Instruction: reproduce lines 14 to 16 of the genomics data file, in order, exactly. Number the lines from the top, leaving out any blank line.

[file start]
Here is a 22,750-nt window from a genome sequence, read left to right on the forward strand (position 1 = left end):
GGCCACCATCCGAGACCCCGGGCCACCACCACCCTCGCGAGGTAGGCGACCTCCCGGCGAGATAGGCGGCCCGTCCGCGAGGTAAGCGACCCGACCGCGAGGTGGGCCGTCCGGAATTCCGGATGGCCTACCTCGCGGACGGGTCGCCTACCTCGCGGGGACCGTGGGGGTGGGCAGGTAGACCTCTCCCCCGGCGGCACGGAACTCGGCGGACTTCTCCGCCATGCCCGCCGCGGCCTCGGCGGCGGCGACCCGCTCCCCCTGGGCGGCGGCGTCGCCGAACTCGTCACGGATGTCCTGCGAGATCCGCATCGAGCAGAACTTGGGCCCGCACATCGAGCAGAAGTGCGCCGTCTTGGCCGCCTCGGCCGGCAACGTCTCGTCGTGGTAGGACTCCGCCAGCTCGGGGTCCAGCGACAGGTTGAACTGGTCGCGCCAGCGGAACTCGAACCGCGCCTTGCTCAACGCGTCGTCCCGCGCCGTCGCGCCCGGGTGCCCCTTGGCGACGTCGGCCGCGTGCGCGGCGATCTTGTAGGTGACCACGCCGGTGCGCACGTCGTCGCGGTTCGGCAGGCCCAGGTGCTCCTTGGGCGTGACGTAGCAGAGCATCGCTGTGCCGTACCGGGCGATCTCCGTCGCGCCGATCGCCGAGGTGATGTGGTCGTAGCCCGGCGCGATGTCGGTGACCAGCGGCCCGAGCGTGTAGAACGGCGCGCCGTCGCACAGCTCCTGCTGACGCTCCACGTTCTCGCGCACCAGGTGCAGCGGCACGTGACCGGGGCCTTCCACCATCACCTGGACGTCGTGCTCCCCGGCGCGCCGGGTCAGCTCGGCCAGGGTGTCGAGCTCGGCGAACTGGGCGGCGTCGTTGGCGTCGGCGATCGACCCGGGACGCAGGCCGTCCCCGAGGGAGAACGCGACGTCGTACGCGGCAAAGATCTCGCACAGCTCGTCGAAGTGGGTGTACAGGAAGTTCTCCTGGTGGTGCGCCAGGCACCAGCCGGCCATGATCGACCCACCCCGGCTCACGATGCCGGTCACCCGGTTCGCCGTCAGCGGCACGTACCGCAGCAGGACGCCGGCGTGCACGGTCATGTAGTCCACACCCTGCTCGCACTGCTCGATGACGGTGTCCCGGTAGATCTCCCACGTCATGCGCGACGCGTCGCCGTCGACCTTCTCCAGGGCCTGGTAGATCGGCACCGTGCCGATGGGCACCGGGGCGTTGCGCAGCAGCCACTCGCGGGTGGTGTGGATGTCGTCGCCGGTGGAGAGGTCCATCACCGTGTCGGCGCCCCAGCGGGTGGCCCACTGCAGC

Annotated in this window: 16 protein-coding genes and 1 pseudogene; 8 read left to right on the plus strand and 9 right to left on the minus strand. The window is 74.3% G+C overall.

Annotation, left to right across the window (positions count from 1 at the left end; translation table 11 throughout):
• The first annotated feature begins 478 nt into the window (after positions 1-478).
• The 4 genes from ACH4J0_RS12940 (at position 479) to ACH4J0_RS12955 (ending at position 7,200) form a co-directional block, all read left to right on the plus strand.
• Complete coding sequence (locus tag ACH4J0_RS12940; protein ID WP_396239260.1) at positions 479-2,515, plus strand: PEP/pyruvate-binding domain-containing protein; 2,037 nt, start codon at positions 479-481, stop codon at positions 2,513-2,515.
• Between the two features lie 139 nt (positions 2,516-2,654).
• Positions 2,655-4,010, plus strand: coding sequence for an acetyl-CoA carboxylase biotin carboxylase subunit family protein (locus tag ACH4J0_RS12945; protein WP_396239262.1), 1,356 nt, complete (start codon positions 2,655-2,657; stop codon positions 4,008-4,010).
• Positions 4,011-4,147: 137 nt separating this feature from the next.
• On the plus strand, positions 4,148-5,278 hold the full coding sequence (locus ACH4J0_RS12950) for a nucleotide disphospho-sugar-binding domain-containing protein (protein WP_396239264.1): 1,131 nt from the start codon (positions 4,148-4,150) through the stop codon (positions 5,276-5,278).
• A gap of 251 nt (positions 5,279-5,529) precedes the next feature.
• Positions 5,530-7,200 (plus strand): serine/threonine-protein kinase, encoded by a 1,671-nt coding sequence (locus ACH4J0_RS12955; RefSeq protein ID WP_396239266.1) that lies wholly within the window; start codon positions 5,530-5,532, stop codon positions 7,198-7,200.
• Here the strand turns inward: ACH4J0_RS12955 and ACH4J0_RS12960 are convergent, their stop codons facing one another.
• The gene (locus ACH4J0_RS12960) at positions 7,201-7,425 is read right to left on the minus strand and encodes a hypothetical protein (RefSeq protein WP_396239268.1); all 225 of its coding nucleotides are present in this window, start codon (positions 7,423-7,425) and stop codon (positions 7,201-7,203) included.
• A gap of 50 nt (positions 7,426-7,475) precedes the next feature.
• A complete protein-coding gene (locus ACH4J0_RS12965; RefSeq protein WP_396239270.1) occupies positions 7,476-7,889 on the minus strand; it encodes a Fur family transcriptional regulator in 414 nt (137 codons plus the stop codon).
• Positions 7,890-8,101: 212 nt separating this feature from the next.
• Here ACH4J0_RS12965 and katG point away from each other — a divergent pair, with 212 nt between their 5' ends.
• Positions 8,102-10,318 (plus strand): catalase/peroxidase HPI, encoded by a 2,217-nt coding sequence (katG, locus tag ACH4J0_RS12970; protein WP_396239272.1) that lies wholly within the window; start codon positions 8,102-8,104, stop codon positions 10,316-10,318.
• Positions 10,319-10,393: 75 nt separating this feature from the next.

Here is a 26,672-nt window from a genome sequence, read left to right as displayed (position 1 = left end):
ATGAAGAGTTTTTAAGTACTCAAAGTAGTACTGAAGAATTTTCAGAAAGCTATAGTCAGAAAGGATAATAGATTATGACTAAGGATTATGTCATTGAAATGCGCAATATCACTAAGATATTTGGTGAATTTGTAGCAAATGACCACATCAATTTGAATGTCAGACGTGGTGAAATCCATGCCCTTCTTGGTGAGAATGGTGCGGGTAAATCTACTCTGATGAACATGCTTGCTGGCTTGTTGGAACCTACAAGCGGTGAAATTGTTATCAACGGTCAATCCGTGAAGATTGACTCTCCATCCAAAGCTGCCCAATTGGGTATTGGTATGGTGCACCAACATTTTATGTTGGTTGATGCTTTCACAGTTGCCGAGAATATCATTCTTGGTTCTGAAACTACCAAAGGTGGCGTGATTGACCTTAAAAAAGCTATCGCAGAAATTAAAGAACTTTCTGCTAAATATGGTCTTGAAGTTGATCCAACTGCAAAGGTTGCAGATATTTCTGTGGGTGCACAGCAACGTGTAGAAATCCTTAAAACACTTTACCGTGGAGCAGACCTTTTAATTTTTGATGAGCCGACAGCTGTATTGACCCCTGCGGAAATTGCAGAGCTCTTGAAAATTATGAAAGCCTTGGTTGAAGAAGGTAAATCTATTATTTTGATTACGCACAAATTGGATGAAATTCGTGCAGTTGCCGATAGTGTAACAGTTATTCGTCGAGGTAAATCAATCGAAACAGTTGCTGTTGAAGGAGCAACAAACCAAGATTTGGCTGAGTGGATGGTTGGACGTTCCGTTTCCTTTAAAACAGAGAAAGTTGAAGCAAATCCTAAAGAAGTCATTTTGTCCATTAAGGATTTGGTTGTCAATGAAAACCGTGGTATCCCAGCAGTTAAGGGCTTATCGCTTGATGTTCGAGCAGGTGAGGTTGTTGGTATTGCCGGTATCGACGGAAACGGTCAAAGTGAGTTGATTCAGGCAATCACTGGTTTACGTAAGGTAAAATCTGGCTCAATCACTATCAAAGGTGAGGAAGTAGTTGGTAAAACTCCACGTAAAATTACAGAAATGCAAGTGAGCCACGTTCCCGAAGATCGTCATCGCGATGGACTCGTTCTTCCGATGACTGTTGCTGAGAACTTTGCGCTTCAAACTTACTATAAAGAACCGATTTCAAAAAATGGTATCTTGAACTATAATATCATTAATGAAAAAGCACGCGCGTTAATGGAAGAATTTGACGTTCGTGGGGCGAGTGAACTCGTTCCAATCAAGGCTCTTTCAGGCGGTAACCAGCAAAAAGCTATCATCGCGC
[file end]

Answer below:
• Here the strand turns inward: ACH4J0_RS12955 and ACH4J0_RS12960 are convergent, their stop codons facing one another.
• The gene (locus ACH4J0_RS12960) at positions 7,201-7,425 is read right to left on the minus strand and encodes a hypothetical protein (RefSeq protein WP_396239268.1); all 225 of its coding nucleotides are present in this window, start codon (positions 7,423-7,425) and stop codon (positions 7,201-7,203) included.
• A gap of 50 nt (positions 7,426-7,475) precedes the next feature.